2.2 The right to dignity

The Constitution provides that everyone has inherent dignity and the right to have their dignity respected and protected.15 According to National Coalition for Gay and Lesbian Equality v Minister of Justice16 honouring someone's dignity requires us at the very least to acknowledge the value and worth of all individuals as members of society. Further, according to S v Makwanyane dignity and the right to life are the most important of all human rights.17 Entrenching a right to personal dignity is an acknowledgment that human beings are entitled to be treated as worthy of respect and concern.18 O'Sullivan19 asserts that "[d]enying a woman the freedom to make and to act upon a decision concerning reproduction treats her as a means to an end and strips her of her dignity". In terms of being an individual as an end in herself, women should not be treated as mere instrumental objects of the will of others, and this definition of dignity sets the standards below which ethical and legal behaviour may not fall.20

The right to dignity has, according to Woolman, revolutionised the body of law that deals with state regulation of the termination of pregnancies.21 Woolman notes that the courts22 have expressly recognised that the right to dignity encapsulates two definitions specifically relevant to women in relation to reproductive rights: "equal concern and equal respect" and "self-actualisation".23 "Equal concern and equal respect" is primarily a negative obligation not to treat another merely as a means, but rather to recognise in the other person the ability to act as an autonomous moral agent.24 This approach underwrites a conception of dignity as a formal entitlement to equal concern and equal respect.25 As the right to dignity secures the space for self-actualisation, women are entitled to respect, since they hold the capacity to create meaning for themselves and pursue their own ends.26

2.3 The right to bodily and psychological integrity

In terms of section 12(2)(a) and (b) of the Constitution, everyone has the right to bodily and psychological integrity, which includes the right to make decisions concerning reproduction and the right to security in and control over their body. The specific recognition of reproductive freedom was probably intended to leave little room for the courts to prohibit the termination of pregnancies, and this section gives recognition to the fact that socially entrenched forms of physical oppression and exploitation relate to reproduction and sexuality.27 According to O'Sullivan, section 12(2) directly confronts the fact that women do not enjoy security in and control over their own bodies, taking into account the high rates of sexual violence against women,28 and that the circumstances in which women become pregnant are often beyond their control.29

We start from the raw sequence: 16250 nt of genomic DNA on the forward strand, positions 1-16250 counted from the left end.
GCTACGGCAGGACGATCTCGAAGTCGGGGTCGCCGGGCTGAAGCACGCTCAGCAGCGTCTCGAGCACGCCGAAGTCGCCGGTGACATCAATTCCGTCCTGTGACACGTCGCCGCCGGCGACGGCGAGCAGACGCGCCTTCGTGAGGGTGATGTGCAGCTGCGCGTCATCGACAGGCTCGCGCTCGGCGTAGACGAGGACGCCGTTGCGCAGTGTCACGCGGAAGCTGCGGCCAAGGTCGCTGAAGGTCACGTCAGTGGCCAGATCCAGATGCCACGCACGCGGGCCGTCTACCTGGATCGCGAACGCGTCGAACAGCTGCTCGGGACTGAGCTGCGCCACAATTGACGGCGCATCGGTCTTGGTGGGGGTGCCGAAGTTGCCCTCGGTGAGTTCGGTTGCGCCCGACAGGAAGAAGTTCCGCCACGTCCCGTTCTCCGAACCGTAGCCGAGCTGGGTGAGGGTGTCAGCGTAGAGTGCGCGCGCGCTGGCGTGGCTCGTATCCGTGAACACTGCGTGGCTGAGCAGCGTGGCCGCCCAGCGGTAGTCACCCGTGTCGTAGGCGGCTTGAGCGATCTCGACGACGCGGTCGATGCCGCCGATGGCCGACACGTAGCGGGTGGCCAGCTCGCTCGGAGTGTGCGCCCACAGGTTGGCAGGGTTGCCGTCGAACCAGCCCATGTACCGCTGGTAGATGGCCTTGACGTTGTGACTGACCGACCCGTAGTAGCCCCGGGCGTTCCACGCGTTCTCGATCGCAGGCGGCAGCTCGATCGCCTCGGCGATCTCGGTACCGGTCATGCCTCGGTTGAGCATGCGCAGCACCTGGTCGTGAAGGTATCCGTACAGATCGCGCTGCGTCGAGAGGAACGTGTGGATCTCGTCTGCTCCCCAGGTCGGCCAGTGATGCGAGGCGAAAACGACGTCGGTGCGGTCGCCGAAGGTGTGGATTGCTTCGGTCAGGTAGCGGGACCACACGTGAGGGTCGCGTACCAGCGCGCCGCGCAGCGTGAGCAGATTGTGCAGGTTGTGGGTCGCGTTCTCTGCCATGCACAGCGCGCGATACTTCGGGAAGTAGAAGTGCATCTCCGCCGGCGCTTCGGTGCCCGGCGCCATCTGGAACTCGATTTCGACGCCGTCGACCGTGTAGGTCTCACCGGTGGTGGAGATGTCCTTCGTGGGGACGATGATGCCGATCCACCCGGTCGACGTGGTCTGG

In Christian Lawyers 2005 it was stated that section 12(2) provides a woman with the constitutional right to terminate her pregnancy. O'Sullivan states that the freedom of choice which is entrenched in this section is reinforced by the constitutional rights to life, dignity, equality, privacy, and access to reproductive health care.30 Further, the author states that the Choice Act promotes a woman's right to freedom and security of her body by affording her the right to choose to terminate her pregnancy safely, and that the woman concerned is in the best position to make that decision; hence only her consent is needed.31

2.4 The right to privacy

The constitutional right to privacy in terms of section 14 is the right to be "left alone" and to exist free from state interference.32 In Bernstein v Bester the right to privacy was found to shield a person's inner sanctum (family life, sexual preference and home environment) from erosion by the exercise of the conflicting rights of the community.33 Privacy is based on the notion of what is necessary to have one's own autonomous identity.34 David McQuoid-Mason refers to personal-autonomy privacy rights as substantive privacy rights which permit individuals to make decisions about their lives without state interference, ultimately empowering them to exercise control over procreation, contraception and child-rearing.35